Naked-rumped tomb bat (Taphozous nudiventris)

KingdomAnimalia
PhylumChordata
ClassMammalia
OrderChiroptera
FamilyEmballonuridae
GenusTaphozous (1)
SizeHead-body length: 11.2 – 13.6 cm (2)
Tail length: 2.2 – 3.4 cm (2)
Forearm: 2.6 – 2.9 cm (2)

Classified as Least Concern (LC) on the IUCN Red List (1).

One of the most striking features of this insect-eating bat is the lack of fur on its front and lower back. This characteristic lends the naked-rumped tomb bat both its common name and its scientific name, nudiventris, which comes from the Latin for ‘naked belly’. The muzzle, chin and sides of the face are also furless (3). Where fur is present, it is brown to greyin colour on the back of the body and light grey on the front (3). The naked-rumped tomb bat is one of the largest members of the genus Taphozous and can also be distinguished from the other species by its long and narrow, blunt-tipped ears (3). Male naked-rumped tomb bats are bigger than females and possess a gland on the upper part of the chest, thought to have a role in marking territory (3).

The naked-rumped tomb bat has a wide range that extends from Morocco, across northern Africa to Egypt, and north through the Middle East to southern Turkey. It may also be found in the more arid areas of the Indian subcontinent (1).

This species occupies a wide range of habitats, from arid and semi-arid regions to tropical forests and wet evergreen forests (2).

The naked-rumped tomb bat is insectivorous, feeding on a variety of beetles, crickets, grasshoppers, cockroaches, moths and winged termites (1). Using echolocation in order to navigate and to hunt prey, it often forages around large water bodies where there is an abundance of insects (1). This bat is known to travel long distances from roosting to feeding sites, displaying a high, fast and direct style of flight (3).

The naked-rumped tomb bat roosts in colonies in a variety of locations including crevices in cliffs, rocks and caves, old ruins, wells, mosques, barns, houses, underground tunnels and, as its name suggests, tombs (1) (3) (4). Colonies in Africa and the Mediterranean region are generally restricted to a few individuals, although large colonies of dozens to hundreds of individuals have also been found (1) (5) (6).

Female naked-rumped tomb bats give birth to a single young at a time, although, if similar to other Taphozous species, each female may have a rapid succession of pregnancies and undergo more than one pregnancy each year (7). The female carries the young until it is eight weeks old (7).

Studies have found the naked-rumped tomb bat’s remains in the pellets of the barn owl (Tyto alba), making this one possible predator of this small mammal (3) (8).

While the use of pesticides and the loss of some roosts (such as those in buildings) are probably negatively affecting some populations of the naked-rumped tomb bat (1), overall this species is not considered threatened due to its large distribution and tolerance of a certain level of human disturbance (1).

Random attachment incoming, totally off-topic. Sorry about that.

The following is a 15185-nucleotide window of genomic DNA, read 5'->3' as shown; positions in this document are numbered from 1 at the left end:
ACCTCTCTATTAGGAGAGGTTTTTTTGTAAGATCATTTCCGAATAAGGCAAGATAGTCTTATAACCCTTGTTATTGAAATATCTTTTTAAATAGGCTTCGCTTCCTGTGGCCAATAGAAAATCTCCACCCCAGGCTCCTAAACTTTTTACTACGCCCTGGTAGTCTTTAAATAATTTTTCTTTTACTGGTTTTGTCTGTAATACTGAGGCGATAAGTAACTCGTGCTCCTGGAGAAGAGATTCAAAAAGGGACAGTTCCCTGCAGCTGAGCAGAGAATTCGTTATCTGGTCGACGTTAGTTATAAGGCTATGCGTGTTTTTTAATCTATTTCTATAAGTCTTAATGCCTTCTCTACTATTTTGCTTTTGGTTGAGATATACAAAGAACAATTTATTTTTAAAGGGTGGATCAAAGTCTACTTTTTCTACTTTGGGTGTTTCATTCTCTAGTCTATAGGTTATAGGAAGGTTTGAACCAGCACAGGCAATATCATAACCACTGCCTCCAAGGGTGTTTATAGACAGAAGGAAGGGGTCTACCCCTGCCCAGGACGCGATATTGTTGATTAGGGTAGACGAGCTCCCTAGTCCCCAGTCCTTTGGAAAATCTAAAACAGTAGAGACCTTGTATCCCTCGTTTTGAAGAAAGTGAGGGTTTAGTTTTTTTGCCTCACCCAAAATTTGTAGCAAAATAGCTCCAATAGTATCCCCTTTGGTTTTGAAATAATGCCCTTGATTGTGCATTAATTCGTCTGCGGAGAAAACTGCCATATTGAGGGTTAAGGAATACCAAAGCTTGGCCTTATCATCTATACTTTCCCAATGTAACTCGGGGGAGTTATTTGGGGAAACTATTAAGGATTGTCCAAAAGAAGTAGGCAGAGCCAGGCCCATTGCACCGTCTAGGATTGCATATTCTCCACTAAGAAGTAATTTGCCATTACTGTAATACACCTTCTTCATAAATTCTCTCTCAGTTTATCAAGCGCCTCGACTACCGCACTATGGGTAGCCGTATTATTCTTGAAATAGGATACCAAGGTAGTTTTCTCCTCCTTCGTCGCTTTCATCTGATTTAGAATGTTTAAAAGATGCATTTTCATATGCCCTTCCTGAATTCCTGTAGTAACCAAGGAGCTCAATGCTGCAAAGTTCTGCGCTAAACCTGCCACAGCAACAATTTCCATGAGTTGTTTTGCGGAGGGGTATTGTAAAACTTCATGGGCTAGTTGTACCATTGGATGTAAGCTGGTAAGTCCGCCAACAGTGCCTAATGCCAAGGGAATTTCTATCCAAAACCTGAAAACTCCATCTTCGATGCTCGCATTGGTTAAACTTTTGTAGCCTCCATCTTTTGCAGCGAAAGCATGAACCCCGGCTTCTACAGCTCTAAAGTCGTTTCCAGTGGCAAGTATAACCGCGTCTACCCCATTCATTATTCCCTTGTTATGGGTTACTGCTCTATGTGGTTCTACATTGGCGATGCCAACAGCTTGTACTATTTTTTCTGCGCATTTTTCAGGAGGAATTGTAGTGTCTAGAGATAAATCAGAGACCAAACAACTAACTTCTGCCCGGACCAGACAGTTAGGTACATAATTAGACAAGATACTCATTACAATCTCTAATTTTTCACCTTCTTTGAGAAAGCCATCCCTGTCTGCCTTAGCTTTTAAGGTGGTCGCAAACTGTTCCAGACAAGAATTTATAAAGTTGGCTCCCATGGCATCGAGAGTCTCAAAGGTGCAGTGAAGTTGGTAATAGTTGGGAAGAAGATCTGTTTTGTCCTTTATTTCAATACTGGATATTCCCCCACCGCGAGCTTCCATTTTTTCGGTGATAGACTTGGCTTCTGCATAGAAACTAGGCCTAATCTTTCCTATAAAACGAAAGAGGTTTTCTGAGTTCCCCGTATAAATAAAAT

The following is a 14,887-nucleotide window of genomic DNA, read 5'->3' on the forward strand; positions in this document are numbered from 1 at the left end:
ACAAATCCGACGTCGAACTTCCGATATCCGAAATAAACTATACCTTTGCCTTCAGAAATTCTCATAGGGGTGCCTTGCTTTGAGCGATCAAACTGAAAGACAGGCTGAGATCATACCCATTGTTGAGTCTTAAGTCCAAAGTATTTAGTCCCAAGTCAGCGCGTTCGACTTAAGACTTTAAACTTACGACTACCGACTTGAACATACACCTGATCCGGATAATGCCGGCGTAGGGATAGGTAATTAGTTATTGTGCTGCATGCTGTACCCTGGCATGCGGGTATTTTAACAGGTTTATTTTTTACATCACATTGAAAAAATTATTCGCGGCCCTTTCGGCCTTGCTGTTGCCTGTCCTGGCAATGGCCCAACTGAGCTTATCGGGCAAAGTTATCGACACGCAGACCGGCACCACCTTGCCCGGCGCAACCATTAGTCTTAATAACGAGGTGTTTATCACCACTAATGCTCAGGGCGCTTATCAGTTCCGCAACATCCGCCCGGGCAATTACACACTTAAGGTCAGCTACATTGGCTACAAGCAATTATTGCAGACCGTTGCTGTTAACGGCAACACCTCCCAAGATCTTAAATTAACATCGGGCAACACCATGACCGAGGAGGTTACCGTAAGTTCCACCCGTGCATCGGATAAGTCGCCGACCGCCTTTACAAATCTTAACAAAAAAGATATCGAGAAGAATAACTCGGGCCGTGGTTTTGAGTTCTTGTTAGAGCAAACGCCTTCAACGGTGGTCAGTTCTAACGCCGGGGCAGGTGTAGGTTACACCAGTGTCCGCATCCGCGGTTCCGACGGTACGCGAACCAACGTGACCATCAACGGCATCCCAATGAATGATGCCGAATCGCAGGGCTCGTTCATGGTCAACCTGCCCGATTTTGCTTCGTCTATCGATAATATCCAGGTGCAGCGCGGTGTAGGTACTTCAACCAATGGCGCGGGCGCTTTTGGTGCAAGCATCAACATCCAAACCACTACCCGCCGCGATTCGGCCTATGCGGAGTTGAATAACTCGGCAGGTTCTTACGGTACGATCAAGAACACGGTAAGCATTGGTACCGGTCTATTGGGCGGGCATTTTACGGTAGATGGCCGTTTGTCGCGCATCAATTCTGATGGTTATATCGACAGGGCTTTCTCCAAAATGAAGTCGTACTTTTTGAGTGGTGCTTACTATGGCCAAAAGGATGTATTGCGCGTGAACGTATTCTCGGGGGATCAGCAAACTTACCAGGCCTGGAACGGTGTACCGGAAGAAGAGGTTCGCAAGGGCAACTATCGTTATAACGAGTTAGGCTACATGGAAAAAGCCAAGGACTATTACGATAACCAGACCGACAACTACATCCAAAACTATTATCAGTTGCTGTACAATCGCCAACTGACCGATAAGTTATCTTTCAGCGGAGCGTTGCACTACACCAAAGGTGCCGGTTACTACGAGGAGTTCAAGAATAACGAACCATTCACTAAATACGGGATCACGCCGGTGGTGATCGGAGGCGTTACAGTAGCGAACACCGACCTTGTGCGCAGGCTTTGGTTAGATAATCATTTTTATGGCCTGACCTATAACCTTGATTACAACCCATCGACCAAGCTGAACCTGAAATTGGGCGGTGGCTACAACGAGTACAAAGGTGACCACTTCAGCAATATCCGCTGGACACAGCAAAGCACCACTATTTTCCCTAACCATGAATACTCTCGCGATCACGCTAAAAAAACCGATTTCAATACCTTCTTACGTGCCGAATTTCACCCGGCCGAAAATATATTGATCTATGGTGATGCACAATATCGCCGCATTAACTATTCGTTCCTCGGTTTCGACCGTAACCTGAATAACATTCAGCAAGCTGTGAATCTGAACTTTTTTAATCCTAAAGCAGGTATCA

Although there are no specific conservation measures in place for this species, it does occur in a number of protected areas throughout its range (1). In addition, in some areas, the naked-rumped tomb bat is seen as beneficial to local communities, either because people use people use the bat’s guano as fertilizeror because the bat feeds on insects that cause extensive crop damage (9). This acts as an incentive for local people to ensure the continued survival of this species.   

To learn more about bat conservation see:

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  1. IUCN Red List (March, 2010)
    http://www.iucnredlist.org
  2. Molur, S., Marimuthu, G., Srinivasulu, C., Mistry, S., Hutson, A.M., Bates, P.J.J., Walker, S., Padmapriya, K. and Binupriya, A.R. (2002) Status of South Asian Chiroptera: Conservation Assessment and Management Plan (C.A.M.P.) Workshop Report. Zoo Outreach Organization/CBSG-South Asia, Coimbatore, India.
  3. Hoath, R. (2009) A Field Guide to the Mammals of Egypt. American University in Cairo Press, Cairo.
  4. Happold, D.C.D. (1987) The Mammals of Nigeria. Oxford University Press, Oxford.
  5. Qumsiyeh, M., Amr, Z. and Al-Oran, R. (1998) Further record of bats from Jordan and a synopsis. Turkish Journal of Zoology, 22: 277-284.
  6. Bates, P. and Harrison, D. (1997) Bats of the Indian Subcontinent. Harrison Zoological Museum, Sevenoaks, Kent.
  7. Nowak, R.M. (1999) Walker's Mammals of the World. Johns Hopkins University Press, Baltimore, Maryland.
  8. Qumsiyeh, M. (1985) The Bats of Egypt. Texas Tech Press, Lubbock, Texas.
  9. Harrison, D. and Bates, P. (1991) The Mammals of Arabia. Harrison Zoological Museum, Sevenoaks, Kent.